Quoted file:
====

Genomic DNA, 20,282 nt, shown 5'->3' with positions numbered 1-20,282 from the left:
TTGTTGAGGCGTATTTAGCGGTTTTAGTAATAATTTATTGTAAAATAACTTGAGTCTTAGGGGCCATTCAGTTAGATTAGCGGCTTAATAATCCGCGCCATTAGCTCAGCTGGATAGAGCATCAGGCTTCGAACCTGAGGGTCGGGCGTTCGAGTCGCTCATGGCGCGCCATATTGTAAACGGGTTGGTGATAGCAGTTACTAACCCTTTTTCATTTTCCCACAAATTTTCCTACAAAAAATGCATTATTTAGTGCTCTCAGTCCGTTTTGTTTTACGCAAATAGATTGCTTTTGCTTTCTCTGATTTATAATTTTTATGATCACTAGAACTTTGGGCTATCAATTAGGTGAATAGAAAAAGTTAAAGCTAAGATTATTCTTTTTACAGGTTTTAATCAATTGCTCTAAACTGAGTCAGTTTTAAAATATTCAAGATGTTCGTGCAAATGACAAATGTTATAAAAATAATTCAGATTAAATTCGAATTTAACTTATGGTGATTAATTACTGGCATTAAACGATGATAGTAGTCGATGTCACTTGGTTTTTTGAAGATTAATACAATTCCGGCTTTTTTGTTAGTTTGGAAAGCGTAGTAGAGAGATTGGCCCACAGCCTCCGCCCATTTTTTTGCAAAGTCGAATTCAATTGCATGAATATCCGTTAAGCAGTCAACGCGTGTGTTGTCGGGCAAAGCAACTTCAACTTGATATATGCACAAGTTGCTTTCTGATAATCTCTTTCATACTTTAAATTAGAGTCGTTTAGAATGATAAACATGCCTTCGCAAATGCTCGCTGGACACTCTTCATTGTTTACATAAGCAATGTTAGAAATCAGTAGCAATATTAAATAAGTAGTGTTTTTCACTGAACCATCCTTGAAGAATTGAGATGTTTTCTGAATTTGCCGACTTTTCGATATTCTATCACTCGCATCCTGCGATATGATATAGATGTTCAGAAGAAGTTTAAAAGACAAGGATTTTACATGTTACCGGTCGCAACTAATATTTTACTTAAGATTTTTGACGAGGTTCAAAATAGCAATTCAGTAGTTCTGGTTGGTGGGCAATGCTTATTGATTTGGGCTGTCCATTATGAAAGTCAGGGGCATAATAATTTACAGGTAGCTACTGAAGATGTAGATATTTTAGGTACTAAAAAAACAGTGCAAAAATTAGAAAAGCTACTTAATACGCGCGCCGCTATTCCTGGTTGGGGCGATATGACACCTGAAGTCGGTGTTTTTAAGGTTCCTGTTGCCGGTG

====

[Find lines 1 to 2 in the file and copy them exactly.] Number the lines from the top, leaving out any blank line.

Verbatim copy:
Genomic DNA, 20,282 nt, shown 5'->3' with positions numbered 1-20,282 from the left:
TTGTTGAGGCGTATTTAGCGGTTTTAGTAATAATTTATTGTAAAATAACTTGAGTCTTAGGGGCCATTCAGTTAGATTAGCGGCTTAATAATCCGCGCCATTAGCTCAGCTGGATAGAGCATCAGGCTTCGAACCTGAGGGTCGGGCGTTCGAGTCGCTCATGGCGCGCCATATTGTAAACGGGTTGGTGATAGCAGTTACTAACCCTTTTTCATTTTCCCACAAATTTTCCTACAAAAAATGCATTATTTAGTGCTCTCAGTCCGTTTTGTTTTACGCAAATAGATTGCTTTTGCTTTCTCTGATTTATAATTTTTATGATCACTAGAACTTTGGGCTATCAATTAGGTGAATAGAAAAAGTTAAAGCTAAGATTATTCTTTTTACAGGTTTTAATCAATTGCTCTAAACTGAGTCAGTTTTAAAATATTCAAGATGTTCGTGCAAATGACAAATGTTATAAAAATAATTCAGATTAAATTCGAATTTAACTTATGGTGATTAATTACTGGCATTAAACGATGATAGTAGTCGATGTCACTTGGTTTTTTGAAGATTAATACAATTCCGGCTTTTTTGTTAGTTTGGAAAGCGTAGTAGAGAGATTGGCCCACAGCCTCCGCCCATTTTTTTGCAAAGTCGAATTCAATTGCATGAATATCCGTTAAGCAGTCAACGCGTGTGTTGTCGGGCAAAGCAACTTCAACTTGATATATGCACAAGTTGCTTTCTGATAATCTCTTTCATACTTTAAATTAGAGTCGTTTAGAATGATAAACATGCCTTCGCAAATGCTCGCTGGACACTCTTCATTGTTTACATAAGCAATGTTAGAAATCAGTAGCAATATTAAATAAGTAGTGTTTTTCACTGAACCATCCTTGAAGAATTGAGATGTTTTCTGAATTTGCCGACTTTTCGATATTCTATCACTCGCATCCTGCGATATGATATAGATGTTCAGAAGAAGTTTAAAAGACAAGGATTTTACATGTTACCGGTCGCAACTAATATTTTACTTAAGATTTTTGACGAGGTTCAAAATAGCAATTCAGTAGTTCTGGTTGGTGGGCAATGCTTATTGATTTGGGCTGTCCATTATGAAAGTCAGGGGCATAATAATTTACAGGTAGCTACTGAAGATGTAGATATTTTAGGTACTAAAAAAACAGTGCAAAAATTAGAAAAGCTACTTAATACGCGCGCCGCTATTCCTGGTTGGGGCGATATGACACCTGAAGTCGGTGTTTTTAAGGTTCCTGTTGCCGGTG